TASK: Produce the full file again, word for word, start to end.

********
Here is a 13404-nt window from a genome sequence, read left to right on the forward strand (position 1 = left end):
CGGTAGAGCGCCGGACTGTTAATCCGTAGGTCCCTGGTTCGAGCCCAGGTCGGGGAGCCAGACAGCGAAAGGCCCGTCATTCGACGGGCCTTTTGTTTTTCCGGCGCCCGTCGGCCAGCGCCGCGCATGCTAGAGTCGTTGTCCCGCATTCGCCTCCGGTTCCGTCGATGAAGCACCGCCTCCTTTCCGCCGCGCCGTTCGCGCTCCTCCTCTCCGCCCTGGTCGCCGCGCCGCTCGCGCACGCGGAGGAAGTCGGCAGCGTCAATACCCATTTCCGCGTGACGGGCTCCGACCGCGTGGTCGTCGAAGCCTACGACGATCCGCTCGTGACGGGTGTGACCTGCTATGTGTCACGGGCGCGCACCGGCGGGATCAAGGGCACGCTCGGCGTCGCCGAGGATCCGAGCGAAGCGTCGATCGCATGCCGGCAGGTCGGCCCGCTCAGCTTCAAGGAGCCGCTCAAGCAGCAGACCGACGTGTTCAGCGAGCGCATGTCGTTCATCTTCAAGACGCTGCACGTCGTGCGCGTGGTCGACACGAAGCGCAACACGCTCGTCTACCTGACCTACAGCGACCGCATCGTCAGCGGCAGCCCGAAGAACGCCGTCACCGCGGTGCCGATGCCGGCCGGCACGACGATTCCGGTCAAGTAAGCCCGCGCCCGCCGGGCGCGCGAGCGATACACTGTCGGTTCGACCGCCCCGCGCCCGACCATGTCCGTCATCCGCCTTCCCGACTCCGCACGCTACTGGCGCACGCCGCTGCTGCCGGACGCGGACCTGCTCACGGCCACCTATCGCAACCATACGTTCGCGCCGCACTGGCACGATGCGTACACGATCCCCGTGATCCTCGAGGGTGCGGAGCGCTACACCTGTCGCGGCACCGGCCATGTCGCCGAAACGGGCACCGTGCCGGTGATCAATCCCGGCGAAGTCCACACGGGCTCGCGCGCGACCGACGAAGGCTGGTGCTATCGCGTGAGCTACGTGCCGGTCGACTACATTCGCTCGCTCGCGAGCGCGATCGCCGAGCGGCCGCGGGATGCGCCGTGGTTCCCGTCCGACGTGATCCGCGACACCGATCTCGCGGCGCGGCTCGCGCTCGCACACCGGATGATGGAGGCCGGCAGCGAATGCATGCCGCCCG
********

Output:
Here is a 13404-nt window from a genome sequence, read left to right on the forward strand (position 1 = left end):
CGGTAGAGCGCCGGACTGTTAATCCGTAGGTCCCTGGTTCGAGCCCAGGTCGGGGAGCCAGACAGCGAAAGGCCCGTCATTCGACGGGCCTTTTGTTTTTCCGGCGCCCGTCGGCCAGCGCCGCGCATGCTAGAGTCGTTGTCCCGCATTCGCCTCCGGTTCCGTCGATGAAGCACCGCCTCCTTTCCGCCGCGCCGTTCGCGCTCCTCCTCTCCGCCCTGGTCGCCGCGCCGCTCGCGCACGCGGAGGAAGTCGGCAGCGTCAATACCCATTTCCGCGTGACGGGCTCCGACCGCGTGGTCGTCGAAGCCTACGACGATCCGCTCGTGACGGGTGTGACCTGCTATGTGTCACGGGCGCGCACCGGCGGGATCAAGGGCACGCTCGGCGTCGCCGAGGATCCGAGCGAAGCGTCGATCGCATGCCGGCAGGTCGGCCCGCTCAGCTTCAAGGAGCCGCTCAAGCAGCAGACCGACGTGTTCAGCGAGCGCATGTCGTTCATCTTCAAGACGCTGCACGTCGTGCGCGTGGTCGACACGAAGCGCAACACGCTCGTCTACCTGACCTACAGCGACCGCATCGTCAGCGGCAGCCCGAAGAACGCCGTCACCGCGGTGCCGATGCCGGCCGGCACGACGATTCCGGTCAAGTAAGCCCGCGCCCGCCGGGCGCGCGAGCGATACACTGTCGGTTCGACCGCCCCGCGCCCGACCATGTCCGTCATCCGCCTTCCCGACTCCGCACGCTACTGGCGCACGCCGCTGCTGCCGGACGCGGACCTGCTCACGGCCACCTATCGCAACCATACGTTCGCGCCGCACTGGCACGATGCGTACACGATCCCCGTGATCCTCGAGGGTGCGGAGCGCTACACCTGTCGCGGCACCGGCCATGTCGCCGAAACGGGCACCGTGCCGGTGATCAATCCCGGCGAAGTCCACACGGGCTCGCGCGCGACCGACGAAGGCTGGTGCTATCGCGTGAGCTACGTGCCGGTCGACTACATTCGCTCGCTCGCGAGCGCGATCGCCGAGCGGCCGCGGGATGCGCCGTGGTTCCCGTCCGACGTGATCCGCGACACCGATCTCGCGGCGCGGCTCGCGCTCGCACACCGGATGATGGAGGCCGGCAGCGAATGCATGCCGCCCG